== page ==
Living La Vida Italiano
This is a side post to my Permesso di Soggiorno which I’m currently acquiring in order to regain Italian citizenship. And boy, what a ride it is. From being sent to one office to another – and being told several conflicting stories after another – my journey isn’t one I’d recomment if you’re considering the same avenue just so you too can start living la vida Italiano.
Italy is an amazing country for food, for lifestyle, for creativity and simply for a cultural break – especially if you’re a fan of Italian history. What it isn’t, is a country that is organised, politically stable or without corruption. Living la vida Italiano is quite simply hard work.
The Italians are compassionate and friendly – this is of course a generalisation – as of course just like with any country, there’s fucking idiots too. Some of those may or may not work for certain government offices that you have to rely on as part of your requirements to stay in Italy.
Because I lost my Italian citizenship as a child in order to gain my Australian citizenship, I have the opportunity to live in Italy for 12 months – without working – and I will automatically get my citizenship after that 12 months. That doesn’t stop the government trying to send me on the stock standard courses which other migrants need in order to fulfill a 30 point criteria. Even though I don’t need 30 points – because my citizenship is guarranteed – I attend anyway because I don’t have anyone I can argue with and because, It’s a good opportunity to meet other people. This is something that is hard to do when you spend a lot of your time alone, writing all sorts of interesting things such as books. When you have limited opportunity to meet new people in a new country – because you don’t go to an office and interact with others – you have to take any opportunity you can to meet others. So if the government thinks I should go and spend two days learning about civil life in Italy, I will go. I even got talked into doing an exam which costs me 30 euros and proves I can speak level 2a Italian. Oh what fun living la vida Italiano is!!!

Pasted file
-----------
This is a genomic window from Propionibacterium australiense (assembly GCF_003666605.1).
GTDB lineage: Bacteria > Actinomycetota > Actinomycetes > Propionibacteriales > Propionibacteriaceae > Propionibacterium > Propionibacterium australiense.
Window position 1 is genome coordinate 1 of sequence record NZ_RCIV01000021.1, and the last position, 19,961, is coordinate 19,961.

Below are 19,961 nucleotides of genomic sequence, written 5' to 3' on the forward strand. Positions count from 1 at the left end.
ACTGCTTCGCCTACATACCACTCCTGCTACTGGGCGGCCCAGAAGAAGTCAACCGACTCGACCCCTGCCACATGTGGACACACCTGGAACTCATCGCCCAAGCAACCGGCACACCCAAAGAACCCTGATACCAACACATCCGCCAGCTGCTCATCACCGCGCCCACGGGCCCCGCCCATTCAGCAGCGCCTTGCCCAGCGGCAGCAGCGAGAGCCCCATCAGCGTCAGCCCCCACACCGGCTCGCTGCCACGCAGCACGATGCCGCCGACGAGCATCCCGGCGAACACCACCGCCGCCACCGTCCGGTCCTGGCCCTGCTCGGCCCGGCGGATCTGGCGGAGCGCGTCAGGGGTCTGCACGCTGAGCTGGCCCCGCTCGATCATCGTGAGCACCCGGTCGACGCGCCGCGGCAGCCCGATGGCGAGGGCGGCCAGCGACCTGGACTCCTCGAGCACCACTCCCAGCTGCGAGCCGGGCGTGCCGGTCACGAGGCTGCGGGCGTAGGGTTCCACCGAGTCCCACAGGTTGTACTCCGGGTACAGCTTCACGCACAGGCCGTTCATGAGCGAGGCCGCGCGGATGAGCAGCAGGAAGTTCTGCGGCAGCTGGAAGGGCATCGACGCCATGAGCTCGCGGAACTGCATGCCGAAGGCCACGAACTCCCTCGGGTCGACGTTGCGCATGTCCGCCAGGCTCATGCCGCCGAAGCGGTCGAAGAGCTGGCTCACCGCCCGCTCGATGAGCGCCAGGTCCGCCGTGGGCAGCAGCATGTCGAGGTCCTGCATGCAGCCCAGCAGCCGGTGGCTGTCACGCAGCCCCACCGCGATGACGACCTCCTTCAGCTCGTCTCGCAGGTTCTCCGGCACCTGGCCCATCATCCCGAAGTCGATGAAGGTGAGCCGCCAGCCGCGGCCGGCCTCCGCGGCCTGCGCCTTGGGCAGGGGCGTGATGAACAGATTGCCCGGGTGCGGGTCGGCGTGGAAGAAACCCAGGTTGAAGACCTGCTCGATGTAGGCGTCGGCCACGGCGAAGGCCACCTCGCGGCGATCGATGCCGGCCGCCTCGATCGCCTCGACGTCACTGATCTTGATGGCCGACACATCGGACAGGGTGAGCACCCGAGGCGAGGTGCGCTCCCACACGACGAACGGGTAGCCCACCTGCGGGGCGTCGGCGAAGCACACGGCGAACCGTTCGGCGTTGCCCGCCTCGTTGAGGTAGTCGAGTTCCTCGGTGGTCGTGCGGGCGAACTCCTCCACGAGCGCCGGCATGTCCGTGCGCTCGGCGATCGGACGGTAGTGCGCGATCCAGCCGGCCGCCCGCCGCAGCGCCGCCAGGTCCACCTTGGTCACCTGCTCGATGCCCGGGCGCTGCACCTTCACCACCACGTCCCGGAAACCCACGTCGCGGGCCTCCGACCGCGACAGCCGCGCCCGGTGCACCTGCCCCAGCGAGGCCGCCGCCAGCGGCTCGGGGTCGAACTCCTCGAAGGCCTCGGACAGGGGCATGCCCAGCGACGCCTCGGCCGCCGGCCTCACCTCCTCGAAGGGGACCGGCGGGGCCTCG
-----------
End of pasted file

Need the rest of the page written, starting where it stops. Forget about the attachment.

Getting through to the Commune in Italy, is next to impossible. If you try and ring, they will hang up. I even had an Italian friend try and call on my behalf and they just simply hang up. Here’s a sample conversation when I called them (translated in English):
“Hello, I’d like to speak to someone regarding further information on my Permesso di Soggiorno. Have I called the right office?”
“Oh great. Would you like my reference number?”
They hang up.
I’ve done this several times and I’ve called various offices and that’s exactly what happens. They don’t seem to like phones here. So, I go into the offices and try and find someone I can talk to. They quickly tell me to go online and to find the information myself. When I ask for further information on where online specifically – because I’ve already been online 10,993 times – I’m told, “the website”.
When I had a good, Italian speaking friend call them, he got the same response.
You cannot get frustrated. You must simply accept that things are as they are and that no amount of jumping up and down is going to help your cause. Unlike the United Kingdom or Australia – both places I’ve lived – that won’t get you far. In fact, it will work against you. Italians are super-chilled about a lot of things and that’s what makes the Italian culture so interesting and lovable.
My advice to anyone that is coming to Italy for long-term stay, either with a Permesso di Soggiorno or citizenship purposes like I am, relax and expect that you are going to get frustrated more often than not and that the best way to deal with it is to sit back, have an espresso and a cake and look at the beauty around you, of which Italy is has a lot of.
I’m at a point of the Permesso di Soggiorno – three months after I applied for it – where I’m still waiting for it. My 6 week application has been “processing” for about 3 months now. I knew from the beginning that living la vida Italiano was going to be interesting and I never for a second thought that it would be anything but hard work.
I’m pleased to say that nothing surprised me and that I’m also pleased to say that either I’m becoming more Italian by the day or I lost my mind somewhere along the way because, I actually don’t give a shit.
Are you an artist? I can assure you that it is a country filled with inspiration. I’m pumping the books out now and get some of my best ideas while I’m walking around Florence. I’ve even met drug dealers in pubs.
Feel free to comment and let me know how your experience is going if you’ve come to the great Italian land or if you’re considering doing it.
I’m off to get a cappucino and a cake…Living la vida Italiano…ah…it definitely has its perks!
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